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City chooses green developer for massive Baker District project

City hopes to see shovels in the ground by 2024 on a project that has been in the works since 2007

The city’s partner for the Baker District project is Windmill Development Group, a firm that specializes in green and sustainable projects.

At a special meeting of Guelph City Council Monday, it was announced that Windmill was chosen from the four finalists in the RFP process for the project, which will see a new main library anchor a development on the Baker Street parking lot that will include retail, housing for an estimated 500 people, parkland, parking, institutional and service uses.

The city hopes to have shovels in the ground for the Baker District redevelopment by 2024.

“This isn’t their first rodeo,” said Martin Jewitt, the city’s project manager said of Windmill, a company he said specializes in urban infill projects.

“This is a partner that gets us,” added Deputy CAO Scott Stewart.

At Monday’s meeting council unanimously approved the partner and $500,000 in the 2018 budget to move forward with planning and implementation. That money already exists in the 2018 capital budget.

Council had approved $7.5 million to acquire the rest of the land needed for the project and the $500,000 will come from that, city treasurer Tara Baker explained.

Jewitt with the city said that one of the main questions to be answered in the next stage is “who pays for what.”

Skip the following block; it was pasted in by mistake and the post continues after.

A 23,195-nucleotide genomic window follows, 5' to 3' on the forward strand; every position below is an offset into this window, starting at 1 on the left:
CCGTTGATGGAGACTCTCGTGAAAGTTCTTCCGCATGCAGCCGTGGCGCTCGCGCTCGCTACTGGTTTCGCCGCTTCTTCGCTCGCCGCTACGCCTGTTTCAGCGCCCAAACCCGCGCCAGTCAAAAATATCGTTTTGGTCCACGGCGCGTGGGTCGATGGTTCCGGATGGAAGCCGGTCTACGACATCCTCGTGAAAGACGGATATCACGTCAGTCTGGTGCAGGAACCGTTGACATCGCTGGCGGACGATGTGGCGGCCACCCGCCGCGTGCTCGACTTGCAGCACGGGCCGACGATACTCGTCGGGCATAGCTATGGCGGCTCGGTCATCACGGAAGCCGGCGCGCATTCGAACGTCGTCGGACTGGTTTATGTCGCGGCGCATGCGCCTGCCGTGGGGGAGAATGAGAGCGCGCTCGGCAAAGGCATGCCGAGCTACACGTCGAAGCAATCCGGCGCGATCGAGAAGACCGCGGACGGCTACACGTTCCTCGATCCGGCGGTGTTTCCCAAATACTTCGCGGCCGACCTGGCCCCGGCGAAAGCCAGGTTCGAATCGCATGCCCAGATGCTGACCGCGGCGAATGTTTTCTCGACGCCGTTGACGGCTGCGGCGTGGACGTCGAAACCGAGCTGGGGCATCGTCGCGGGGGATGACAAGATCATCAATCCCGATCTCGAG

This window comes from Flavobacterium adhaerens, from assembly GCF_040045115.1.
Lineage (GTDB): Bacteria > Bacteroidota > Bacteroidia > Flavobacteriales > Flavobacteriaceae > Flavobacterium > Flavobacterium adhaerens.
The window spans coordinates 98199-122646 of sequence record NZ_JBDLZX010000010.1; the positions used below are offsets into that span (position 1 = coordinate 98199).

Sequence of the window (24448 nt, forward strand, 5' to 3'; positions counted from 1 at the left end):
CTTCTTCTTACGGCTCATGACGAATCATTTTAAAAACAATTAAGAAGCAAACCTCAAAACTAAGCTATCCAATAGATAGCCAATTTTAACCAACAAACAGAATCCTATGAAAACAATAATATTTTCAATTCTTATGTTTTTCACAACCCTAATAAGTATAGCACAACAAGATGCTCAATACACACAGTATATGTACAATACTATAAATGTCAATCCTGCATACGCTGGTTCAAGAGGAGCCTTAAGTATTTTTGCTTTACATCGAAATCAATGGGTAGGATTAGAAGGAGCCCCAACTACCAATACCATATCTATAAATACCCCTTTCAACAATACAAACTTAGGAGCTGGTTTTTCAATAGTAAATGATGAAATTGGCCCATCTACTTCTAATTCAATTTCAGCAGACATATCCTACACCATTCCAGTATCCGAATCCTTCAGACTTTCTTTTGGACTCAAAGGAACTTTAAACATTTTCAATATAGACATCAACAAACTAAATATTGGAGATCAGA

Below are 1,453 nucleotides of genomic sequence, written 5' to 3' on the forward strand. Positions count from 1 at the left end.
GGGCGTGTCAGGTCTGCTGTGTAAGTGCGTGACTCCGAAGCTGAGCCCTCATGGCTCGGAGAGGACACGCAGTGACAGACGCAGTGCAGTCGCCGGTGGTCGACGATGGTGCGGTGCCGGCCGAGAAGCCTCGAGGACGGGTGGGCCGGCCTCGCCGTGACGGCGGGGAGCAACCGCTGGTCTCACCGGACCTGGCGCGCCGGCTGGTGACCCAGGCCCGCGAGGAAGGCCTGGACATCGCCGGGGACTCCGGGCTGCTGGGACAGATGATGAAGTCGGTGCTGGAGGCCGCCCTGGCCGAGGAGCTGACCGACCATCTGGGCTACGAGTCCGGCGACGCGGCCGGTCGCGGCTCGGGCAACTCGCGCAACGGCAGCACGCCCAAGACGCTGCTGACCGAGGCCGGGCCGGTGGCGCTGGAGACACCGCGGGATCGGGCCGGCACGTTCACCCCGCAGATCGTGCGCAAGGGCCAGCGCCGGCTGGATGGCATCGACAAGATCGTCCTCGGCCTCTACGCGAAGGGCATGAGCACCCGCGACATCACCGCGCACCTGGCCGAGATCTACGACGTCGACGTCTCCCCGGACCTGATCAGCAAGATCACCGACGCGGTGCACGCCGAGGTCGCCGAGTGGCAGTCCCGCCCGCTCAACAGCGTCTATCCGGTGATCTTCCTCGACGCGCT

Windmill’s presentation to the city said the economic impact of the project would be:

  • 950 jobs

  • 190 permanent jobs post-construction

  • 500 new downtown residents

  • An estimated $900,000 in annual property taxes

  • $7.3 million in annual retail spending

"This is one of the proudest moments of my time on council and as the mayor," Mayor Cam Guthrie said, saying that this isn't about the library, Baker Street or the downtown core, its about the impact it will have on the entire city.

"This is a stellar moment," Guthrie said.

The project carries a price tag of between $315 million and $369 million, the city has previously stated.

There was no discussion at Monday's meeting about how the project will be financed.

Conestoga College and The YMCA-YWCA are two potential partners that have been mentioned in the past for the project, which got underway on a conceptual level in 2007.

“This partner has brought up the possibility of a partnership with both Conestoga College and the YMCA, but that has to be firmed up,” Stewart said.

“I’m looking forward to the wedding,” joked coun. Cathy Downer of the possible marriage of uses.

“It’s an exciting time to be in Guelph and be on council,” said coun. Mike Salisbury.

“It’s a significant night for me because it’s been 12 years I’ve been sitting here waiting to push the ‘yes’ button,” coun. June Hofland said.

Coun. Phil Allt said he was thrilled the city wasn’t “messing around” or looking for a “bargain basement” way of doing the project.

Susan Watson, the lone delegate at Monday’s meeting, stressed to council that public consultation needs to be part of the Baker District moving forward, not just the library element.

Community engagement needs to be in the letter of intent between the city and the developer, Watson said.

Stewart said that public engagement requirements are embedded in the letter of intent.

City staff will come back to council with an update on the project in the spring of 2019.